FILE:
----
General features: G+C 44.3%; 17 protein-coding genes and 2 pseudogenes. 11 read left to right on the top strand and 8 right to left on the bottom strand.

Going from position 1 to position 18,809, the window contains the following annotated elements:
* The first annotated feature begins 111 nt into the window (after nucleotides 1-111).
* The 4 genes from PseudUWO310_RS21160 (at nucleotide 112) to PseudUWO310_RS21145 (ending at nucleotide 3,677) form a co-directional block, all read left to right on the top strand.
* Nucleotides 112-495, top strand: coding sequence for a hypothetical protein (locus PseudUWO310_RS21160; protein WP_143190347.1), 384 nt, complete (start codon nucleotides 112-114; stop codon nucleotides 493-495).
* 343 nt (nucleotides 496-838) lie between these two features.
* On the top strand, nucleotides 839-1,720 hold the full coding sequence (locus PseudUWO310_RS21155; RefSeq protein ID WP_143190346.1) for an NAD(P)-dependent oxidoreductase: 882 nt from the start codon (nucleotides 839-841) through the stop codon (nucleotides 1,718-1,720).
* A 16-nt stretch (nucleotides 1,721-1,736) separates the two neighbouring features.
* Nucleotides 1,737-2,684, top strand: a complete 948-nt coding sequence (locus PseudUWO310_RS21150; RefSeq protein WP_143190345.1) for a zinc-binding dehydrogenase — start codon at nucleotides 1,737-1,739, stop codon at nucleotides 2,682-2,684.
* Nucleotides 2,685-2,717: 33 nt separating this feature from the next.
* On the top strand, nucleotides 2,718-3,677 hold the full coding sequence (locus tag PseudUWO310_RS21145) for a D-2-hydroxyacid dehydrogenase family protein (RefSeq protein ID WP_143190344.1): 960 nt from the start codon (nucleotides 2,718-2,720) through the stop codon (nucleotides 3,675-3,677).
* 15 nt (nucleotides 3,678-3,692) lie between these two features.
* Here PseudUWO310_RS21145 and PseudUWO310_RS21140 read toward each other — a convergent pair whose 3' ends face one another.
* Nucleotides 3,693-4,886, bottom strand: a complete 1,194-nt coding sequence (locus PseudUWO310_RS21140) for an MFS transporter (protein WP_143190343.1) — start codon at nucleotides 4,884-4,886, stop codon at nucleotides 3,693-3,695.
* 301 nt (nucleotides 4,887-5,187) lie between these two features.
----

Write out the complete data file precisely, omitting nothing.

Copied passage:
General features: G+C 44.3%; 17 protein-coding genes and 2 pseudogenes. 11 read left to right on the top strand and 8 right to left on the bottom strand.

Going from position 1 to position 18,809, the window contains the following annotated elements:
* The first annotated feature begins 111 nt into the window (after nucleotides 1-111).
* The 4 genes from PseudUWO310_RS21160 (at nucleotide 112) to PseudUWO310_RS21145 (ending at nucleotide 3,677) form a co-directional block, all read left to right on the top strand.
* Nucleotides 112-495, top strand: coding sequence for a hypothetical protein (locus PseudUWO310_RS21160; protein WP_143190347.1), 384 nt, complete (start codon nucleotides 112-114; stop codon nucleotides 493-495).
* 343 nt (nucleotides 496-838) lie between these two features.
* On the top strand, nucleotides 839-1,720 hold the full coding sequence (locus PseudUWO310_RS21155; RefSeq protein ID WP_143190346.1) for an NAD(P)-dependent oxidoreductase: 882 nt from the start codon (nucleotides 839-841) through the stop codon (nucleotides 1,718-1,720).
* A 16-nt stretch (nucleotides 1,721-1,736) separates the two neighbouring features.
* Nucleotides 1,737-2,684, top strand: a complete 948-nt coding sequence (locus PseudUWO310_RS21150; RefSeq protein WP_143190345.1) for a zinc-binding dehydrogenase — start codon at nucleotides 1,737-1,739, stop codon at nucleotides 2,682-2,684.
* Nucleotides 2,685-2,717: 33 nt separating this feature from the next.
* On the top strand, nucleotides 2,718-3,677 hold the full coding sequence (locus tag PseudUWO310_RS21145) for a D-2-hydroxyacid dehydrogenase family protein (RefSeq protein ID WP_143190344.1): 960 nt from the start codon (nucleotides 2,718-2,720) through the stop codon (nucleotides 3,675-3,677).
* 15 nt (nucleotides 3,678-3,692) lie between these two features.
* Here PseudUWO310_RS21145 and PseudUWO310_RS21140 read toward each other — a convergent pair whose 3' ends face one another.
* Nucleotides 3,693-4,886, bottom strand: a complete 1,194-nt coding sequence (locus PseudUWO310_RS21140) for an MFS transporter (protein WP_143190343.1) — start codon at nucleotides 4,884-4,886, stop codon at nucleotides 3,693-3,695.
* 301 nt (nucleotides 4,887-5,187) lie between these two features.